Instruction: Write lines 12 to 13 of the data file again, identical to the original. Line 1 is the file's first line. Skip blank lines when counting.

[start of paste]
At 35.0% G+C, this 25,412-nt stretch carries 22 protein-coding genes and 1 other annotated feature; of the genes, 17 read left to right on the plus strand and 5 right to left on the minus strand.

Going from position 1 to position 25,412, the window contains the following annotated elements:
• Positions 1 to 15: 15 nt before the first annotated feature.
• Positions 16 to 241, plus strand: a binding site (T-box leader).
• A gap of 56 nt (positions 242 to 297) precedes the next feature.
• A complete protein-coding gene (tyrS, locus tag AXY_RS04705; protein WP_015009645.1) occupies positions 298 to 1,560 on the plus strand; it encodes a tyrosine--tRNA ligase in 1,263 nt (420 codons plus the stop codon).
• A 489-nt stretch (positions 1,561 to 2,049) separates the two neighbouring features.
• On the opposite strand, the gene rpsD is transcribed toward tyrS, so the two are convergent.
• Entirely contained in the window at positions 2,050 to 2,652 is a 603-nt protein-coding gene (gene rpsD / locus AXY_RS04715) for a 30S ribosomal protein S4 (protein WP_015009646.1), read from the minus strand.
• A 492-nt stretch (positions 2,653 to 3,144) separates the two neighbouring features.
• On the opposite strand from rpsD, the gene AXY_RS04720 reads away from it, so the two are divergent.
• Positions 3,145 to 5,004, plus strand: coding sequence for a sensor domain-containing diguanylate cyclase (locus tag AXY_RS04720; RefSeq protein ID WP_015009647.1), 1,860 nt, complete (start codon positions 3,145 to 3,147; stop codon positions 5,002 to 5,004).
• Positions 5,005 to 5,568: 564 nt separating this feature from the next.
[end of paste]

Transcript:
• Positions 3,145 to 5,004, plus strand: coding sequence for a sensor domain-containing diguanylate cyclase (locus tag AXY_RS04720; RefSeq protein ID WP_015009647.1), 1,860 nt, complete (start codon positions 3,145 to 3,147; stop codon positions 5,002 to 5,004).
• Positions 5,005 to 5,568: 564 nt separating this feature from the next.